Israel and Bahrain cemented a deal officially establishing relations and signed seven memorandums of understanding on Sunday (October 18th).
The documentation was signed at a ceremony in the presence of other international dignitaries, fleshing out a US-brokered deal the two nations had agreed to at the White House on September 15th.
The Israeli delegation, led by National Security Council chief Meir Ben Shabbat, had travelled to Manama from Tel Aviv on the first direct flight between the two countries.
Meanwhile, the first ever passenger flight from the UAE to Israel, Etihad Airways flight EY 9607 from Abu Dhabi, on Monday landed near Tel Aviv.
The carrier landed at Ben Gurion airport early in the morning with only crew on board, a spokeswoman for the Israel Airports Authority said.
The plane picked up Israeli tourism professionals, who are to fly to the UAE for a two-day trip organised by Israeli company Maman Group, she added.
The UAE carrier said it had made "history".
"Etihad has become the first Gulf airline to operate a passenger flight to Israel. And this is only the beginning," the airline said on Twitter.
On Sunday, US Treasury Secretary Steven Mnuchin and President Donald Trump's special assistant for international negotiations, Avi Berkowitz, joined the Israeli delegation's flight to Bahrain's capital, Manama.
In Manama, the two nations' officials agreed to establish peaceful diplomatic relations and co-operate in the fields of the economy, civil aviation, finance, communications and agriculture, Israel's foreign ministry said in a statement.
It said it would co-operate with Bahrain's foreign ministry and noted that the two nations had agreed on the exemption of visa requirements for diplomats.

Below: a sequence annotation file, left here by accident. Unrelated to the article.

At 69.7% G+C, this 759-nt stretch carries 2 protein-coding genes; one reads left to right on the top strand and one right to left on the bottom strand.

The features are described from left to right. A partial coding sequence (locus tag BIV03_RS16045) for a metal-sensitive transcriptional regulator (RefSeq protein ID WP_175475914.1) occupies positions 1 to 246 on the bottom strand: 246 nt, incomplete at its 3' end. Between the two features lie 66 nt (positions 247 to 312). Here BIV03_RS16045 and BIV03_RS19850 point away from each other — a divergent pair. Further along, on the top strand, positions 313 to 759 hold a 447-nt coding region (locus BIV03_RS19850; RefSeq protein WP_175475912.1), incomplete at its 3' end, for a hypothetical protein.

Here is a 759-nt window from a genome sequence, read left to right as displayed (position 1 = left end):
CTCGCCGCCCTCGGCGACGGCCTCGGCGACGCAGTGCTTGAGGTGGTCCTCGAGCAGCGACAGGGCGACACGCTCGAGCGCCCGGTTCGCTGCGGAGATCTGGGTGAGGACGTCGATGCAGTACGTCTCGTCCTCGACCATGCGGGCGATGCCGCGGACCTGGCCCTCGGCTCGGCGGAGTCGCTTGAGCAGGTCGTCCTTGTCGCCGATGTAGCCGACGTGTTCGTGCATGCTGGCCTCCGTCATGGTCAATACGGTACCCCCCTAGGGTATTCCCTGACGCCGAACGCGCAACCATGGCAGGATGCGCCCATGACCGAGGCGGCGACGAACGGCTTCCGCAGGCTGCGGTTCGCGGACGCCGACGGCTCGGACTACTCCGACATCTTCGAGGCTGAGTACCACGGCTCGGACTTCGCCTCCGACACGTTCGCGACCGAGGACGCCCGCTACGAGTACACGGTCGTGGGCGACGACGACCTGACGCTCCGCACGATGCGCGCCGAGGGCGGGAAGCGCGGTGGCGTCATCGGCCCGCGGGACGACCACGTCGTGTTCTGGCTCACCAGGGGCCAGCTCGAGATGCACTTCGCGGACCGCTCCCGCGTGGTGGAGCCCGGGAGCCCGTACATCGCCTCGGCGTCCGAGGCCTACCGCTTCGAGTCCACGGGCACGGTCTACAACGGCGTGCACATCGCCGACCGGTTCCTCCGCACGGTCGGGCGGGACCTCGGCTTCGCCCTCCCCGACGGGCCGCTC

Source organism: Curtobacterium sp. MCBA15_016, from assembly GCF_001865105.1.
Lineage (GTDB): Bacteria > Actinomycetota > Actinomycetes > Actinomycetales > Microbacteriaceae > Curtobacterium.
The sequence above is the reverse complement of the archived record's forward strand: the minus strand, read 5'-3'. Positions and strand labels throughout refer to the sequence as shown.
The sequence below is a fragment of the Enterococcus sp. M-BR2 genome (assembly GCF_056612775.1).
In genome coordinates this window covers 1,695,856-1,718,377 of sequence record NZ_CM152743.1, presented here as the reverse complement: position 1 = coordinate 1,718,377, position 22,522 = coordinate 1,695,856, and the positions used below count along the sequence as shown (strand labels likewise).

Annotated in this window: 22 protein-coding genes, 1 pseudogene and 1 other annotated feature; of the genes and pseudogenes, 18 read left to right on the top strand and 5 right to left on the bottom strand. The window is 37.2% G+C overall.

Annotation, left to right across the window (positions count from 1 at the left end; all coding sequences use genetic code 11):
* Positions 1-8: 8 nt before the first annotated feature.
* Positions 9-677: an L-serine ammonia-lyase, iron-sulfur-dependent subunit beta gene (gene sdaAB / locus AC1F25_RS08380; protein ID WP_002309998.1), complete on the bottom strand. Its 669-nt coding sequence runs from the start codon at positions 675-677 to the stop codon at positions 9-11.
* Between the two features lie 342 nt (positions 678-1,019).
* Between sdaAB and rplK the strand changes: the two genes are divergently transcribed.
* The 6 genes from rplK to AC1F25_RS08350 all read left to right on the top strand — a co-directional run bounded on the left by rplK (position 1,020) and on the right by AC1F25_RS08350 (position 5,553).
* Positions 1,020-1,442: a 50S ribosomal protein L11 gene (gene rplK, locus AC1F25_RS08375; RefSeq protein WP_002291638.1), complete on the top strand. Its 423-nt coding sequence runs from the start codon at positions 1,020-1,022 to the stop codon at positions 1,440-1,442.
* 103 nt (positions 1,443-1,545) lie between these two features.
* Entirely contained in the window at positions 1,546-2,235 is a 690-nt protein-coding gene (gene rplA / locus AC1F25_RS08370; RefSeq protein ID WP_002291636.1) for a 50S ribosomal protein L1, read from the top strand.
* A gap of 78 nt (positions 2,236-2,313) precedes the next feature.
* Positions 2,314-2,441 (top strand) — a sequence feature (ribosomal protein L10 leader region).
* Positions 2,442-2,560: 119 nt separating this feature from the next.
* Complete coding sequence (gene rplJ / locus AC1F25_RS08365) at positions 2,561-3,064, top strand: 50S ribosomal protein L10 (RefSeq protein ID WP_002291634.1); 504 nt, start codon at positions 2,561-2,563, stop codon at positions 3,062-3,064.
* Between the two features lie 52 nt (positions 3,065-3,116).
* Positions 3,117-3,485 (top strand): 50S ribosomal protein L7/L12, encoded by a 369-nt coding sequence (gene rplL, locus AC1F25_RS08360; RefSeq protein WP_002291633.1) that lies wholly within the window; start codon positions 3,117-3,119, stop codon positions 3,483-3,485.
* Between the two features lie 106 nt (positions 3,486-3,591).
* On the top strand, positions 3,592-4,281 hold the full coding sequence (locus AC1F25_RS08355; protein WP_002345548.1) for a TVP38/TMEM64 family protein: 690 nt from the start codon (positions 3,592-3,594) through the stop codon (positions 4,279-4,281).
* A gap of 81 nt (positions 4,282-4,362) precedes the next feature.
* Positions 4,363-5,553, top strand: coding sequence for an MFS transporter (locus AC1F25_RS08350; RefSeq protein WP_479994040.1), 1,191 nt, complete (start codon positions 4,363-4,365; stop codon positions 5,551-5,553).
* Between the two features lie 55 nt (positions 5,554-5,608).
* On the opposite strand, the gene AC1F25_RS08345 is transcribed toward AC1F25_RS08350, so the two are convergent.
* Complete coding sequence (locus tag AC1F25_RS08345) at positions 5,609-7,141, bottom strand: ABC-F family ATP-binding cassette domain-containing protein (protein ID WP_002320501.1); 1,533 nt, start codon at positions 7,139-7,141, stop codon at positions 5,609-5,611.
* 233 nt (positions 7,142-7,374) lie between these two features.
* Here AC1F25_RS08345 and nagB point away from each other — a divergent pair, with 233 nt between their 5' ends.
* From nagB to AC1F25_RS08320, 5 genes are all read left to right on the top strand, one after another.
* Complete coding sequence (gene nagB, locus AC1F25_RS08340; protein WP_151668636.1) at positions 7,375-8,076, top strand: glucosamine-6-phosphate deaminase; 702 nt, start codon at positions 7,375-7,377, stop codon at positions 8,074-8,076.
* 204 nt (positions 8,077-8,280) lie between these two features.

Bahrain's foreign minister, Abdullatif al-Zayani, said the decision to normalise ties comes from the "belief in the values of tolerance... in a region whose people have suffered from wars and conflicts".
The two sides will be free to open embassies in each other's countries after the ceremony, Berkowitz said, adding that an Israeli embassy in Manama could open within months.
Security co-operation anticipated
Upon arrival in Manama, Israel's Shabbat said in Arabic it was a "great day", adding these relations will "most likely benefit both sides".
Al-Zayani stressed however that Bahrain calls for direct negotiations between Israel and the Palestinians to end the conflict based on a two-state solution.
Like Israel, both Manama and Abu Dhabi have vehemently anti-Iran foreign policies and Tehran has slammed the normalisation.
Iran has denounced the peace agreements because "peace threatens its very purpose", observers previously told Al-Mashareq.
Any efforts to end regional conflicts will undermine the very foundation of Iran's Islamic Revolutionary Guard Corps (IRGC) and its foreign arm, the Quds Force, political researcher Abdul Nabi Bakkar told Al-Mashareq.
"It would also eliminate its justification to recruit regional militia forces," he said.
"How come the Abraham Accords are rejected [by Iran] but the presence of the IRGC and its proxies is acceptable? Iran is disconnected from reality," Emirati political researcher Abdullah bin Hamad told Al-Mashareq.
The US and Israeli delegations are expected to head to Abu Dhabi from Manama to take part in a business meeting, according to the US Department of State.
Security co-operation is also likely to feature prominently in bilateral relations.
Saudi Arabia has said it will not normalise ties without a resolution to the Palestinian issue despite signs of rapprochement.
But analysts have said Bahrain, heavily linked to Saudi Arabia, would not have agreed to normalise ties with Israel without Riyadh's blessing.
Israel agreed to suspend annexation plans in the occupied West Bank in exchange for normalisation with the UAE, but has expanded settlement activity since the deal was announced.
Israel's parliament on Thursday ratified the agreement with the UAE, and a separate vote on the Bahrain pact is expected once the details are finalised.